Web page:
Wild wolves invade downtown Imnaha! Okay, maybe "wolves" is stretching it a bit. Certainly there was one. Wild? Yep, that part is true. Downtown Imnaha? Dang near. We'd have to stretch the original town plat a bit for that part to play true. I encountered a wolf on the Imnaha Highway. The wolf stayed in its lane and I stayed in mine. It was an amazing and nearly spiritual experience right there in the moonlit shadow of the Imnaha Church.
It was six feet away as the car drifted by at 10mph. I saw wolf tracks in the snow last fall. This is the first wild wolf I've seen.
In February, I'd expect critters to be a bit on the skinny side. This animal appeared to be healthy and in its prime. Big, black, strong. Blacker than the winter asphalt. Its fur was remarkable. Each hair seemed to stand out to its fullest length. A bushy tail curved above its back. The wolf's eyes glowed yellow in the headlamps. Long I will remember those.
It was an ancient, ethereal sight. Perhaps there is something in our DNA or other genetic material that has tumbled along before us that remembers things beyond our current conscious ability. It was not a feeling of "this is enemy" but more of "respect this". Though it moved not, I have a feeling that it experienced a prehistoric snapshot of humans as well. Who knows the mind of a wolf? It did not seem fierce at that moment. It was magnificent.
It is hard to tell what folks will do about wolves in our area, how they will react to wolves in our town.
If Mr. Black and Shiny were to bound the fence and endanger my dogs and chickens, I'd want to pick up a rifle, breath, aim and squeeze. That sort of thing. I don't feel in danger from one wolf, but I feel obligated to protect the animals I am responsible for.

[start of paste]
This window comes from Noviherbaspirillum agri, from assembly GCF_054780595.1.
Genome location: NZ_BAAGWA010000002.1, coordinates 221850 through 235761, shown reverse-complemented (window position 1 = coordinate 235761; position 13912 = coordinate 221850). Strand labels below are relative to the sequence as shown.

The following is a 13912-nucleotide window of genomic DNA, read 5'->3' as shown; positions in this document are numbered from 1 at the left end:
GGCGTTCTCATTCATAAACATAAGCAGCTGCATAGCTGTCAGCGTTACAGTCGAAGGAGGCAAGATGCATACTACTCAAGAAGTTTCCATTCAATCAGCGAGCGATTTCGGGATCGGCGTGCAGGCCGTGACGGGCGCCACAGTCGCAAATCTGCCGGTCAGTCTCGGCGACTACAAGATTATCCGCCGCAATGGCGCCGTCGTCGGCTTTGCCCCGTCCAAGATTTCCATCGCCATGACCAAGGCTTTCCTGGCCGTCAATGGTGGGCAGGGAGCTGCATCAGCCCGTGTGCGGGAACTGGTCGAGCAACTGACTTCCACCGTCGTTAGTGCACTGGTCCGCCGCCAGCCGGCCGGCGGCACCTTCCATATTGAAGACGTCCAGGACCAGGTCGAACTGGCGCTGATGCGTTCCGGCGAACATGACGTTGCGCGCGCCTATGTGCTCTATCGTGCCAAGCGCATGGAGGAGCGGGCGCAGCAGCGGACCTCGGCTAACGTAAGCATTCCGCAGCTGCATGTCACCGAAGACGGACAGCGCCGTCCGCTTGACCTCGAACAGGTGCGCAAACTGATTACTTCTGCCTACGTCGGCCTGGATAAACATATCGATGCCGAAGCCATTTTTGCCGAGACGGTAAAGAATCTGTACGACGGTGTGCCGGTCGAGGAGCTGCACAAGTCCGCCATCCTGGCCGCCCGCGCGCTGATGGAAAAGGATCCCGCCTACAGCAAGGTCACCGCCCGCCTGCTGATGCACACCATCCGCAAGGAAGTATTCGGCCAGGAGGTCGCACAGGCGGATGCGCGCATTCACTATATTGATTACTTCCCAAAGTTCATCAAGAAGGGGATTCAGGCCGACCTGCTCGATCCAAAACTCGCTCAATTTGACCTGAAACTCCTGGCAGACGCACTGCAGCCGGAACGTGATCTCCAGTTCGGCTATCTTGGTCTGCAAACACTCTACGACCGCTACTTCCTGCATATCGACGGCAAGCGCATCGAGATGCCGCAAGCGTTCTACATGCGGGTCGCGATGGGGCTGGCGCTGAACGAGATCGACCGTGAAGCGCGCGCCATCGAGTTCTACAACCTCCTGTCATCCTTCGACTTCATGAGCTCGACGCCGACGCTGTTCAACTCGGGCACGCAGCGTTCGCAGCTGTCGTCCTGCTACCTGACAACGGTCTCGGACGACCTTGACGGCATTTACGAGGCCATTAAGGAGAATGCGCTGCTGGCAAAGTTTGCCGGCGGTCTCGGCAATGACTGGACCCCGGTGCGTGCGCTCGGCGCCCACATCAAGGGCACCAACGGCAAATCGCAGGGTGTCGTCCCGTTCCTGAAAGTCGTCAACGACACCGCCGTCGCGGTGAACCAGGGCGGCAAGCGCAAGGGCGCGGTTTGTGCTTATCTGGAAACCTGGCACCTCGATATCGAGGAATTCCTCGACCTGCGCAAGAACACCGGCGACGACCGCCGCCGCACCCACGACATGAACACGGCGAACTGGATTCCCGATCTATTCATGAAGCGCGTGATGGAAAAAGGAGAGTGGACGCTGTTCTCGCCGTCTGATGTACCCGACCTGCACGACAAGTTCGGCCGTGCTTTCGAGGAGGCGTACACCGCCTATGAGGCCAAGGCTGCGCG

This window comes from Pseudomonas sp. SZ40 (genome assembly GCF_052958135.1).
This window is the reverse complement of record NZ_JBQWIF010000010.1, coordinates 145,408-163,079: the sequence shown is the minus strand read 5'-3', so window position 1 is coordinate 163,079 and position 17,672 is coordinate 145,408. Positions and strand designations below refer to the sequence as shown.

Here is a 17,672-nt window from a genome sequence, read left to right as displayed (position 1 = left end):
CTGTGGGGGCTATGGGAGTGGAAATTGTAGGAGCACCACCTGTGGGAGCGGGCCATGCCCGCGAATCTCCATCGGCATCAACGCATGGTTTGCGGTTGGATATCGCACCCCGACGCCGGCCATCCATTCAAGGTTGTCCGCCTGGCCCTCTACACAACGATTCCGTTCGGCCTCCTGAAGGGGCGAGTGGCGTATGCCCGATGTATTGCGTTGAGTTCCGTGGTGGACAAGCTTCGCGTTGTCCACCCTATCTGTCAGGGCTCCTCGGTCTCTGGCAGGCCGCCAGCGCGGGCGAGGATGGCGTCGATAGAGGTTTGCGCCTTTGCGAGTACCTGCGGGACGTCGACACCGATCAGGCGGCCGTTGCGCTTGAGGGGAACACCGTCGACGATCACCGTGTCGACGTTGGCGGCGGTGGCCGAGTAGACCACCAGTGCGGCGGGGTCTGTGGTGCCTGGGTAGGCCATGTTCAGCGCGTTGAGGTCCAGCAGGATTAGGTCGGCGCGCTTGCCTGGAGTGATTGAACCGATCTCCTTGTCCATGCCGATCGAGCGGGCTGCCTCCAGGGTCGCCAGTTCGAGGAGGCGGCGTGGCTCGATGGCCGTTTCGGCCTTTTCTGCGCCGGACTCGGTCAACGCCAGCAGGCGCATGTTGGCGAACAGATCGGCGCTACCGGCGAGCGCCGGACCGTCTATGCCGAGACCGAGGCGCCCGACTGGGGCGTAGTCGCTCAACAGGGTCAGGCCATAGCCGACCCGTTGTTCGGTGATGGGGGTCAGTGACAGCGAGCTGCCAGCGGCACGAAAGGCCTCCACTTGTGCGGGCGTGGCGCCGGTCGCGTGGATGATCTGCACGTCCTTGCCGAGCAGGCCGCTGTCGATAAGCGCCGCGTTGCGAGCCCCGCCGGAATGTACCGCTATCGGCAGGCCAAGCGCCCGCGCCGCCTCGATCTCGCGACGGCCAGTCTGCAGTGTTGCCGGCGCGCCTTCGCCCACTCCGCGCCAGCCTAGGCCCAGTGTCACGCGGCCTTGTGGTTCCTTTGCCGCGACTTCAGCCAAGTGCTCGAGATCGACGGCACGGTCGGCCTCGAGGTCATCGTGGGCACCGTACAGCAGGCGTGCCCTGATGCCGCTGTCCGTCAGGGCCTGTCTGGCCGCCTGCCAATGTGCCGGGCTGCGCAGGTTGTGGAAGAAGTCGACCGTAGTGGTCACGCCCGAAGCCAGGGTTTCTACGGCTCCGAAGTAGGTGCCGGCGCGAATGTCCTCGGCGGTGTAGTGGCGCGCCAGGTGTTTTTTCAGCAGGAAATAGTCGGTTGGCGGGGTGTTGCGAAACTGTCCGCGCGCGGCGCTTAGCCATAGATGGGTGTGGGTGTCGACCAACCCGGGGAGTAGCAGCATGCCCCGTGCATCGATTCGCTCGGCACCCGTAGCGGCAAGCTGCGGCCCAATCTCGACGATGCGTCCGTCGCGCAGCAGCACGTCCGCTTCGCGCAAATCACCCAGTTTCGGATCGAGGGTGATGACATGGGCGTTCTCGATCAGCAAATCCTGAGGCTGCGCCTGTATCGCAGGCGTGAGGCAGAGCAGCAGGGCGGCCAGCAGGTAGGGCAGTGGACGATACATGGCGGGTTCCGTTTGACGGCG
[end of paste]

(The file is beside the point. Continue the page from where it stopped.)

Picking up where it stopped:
Maybe the State of Oregon could send a gunnysack of rubber bullets to Imnaha Canyon. Perhaps those that shoot well could deliver the sting of fear before anything has to die.
The fishing picture remains steady on the Imnaha River. Catch rates are not overly high but success comes to those that fish consistently. Fisher-folk that venture down Cow Creek way report high numbers of Steelhead hooked. Many people eagerly await the large run of hatchery fish that has been predicted.
Red-Winged Blackbirds have once again made their presence known in the canyon. They seem to believe they are lord of all they survey and are not shy when it comes to letting the world know about it. Whether airspace or a perch, they are quick to claim and proclaim. They were Grandma's favorite bird.
If anyone is interested in a job that involves driving around and looking at the glorious flora and fauna of Imnaha Canyon, there is one available. Details may be found at the Imnaha Post Office. Rumor has it that it might also have something to do with delivering the mail.
Robin Townsend is the Chieftain's Imnaha correspondent. Contact him at firstname.lastname@example.org.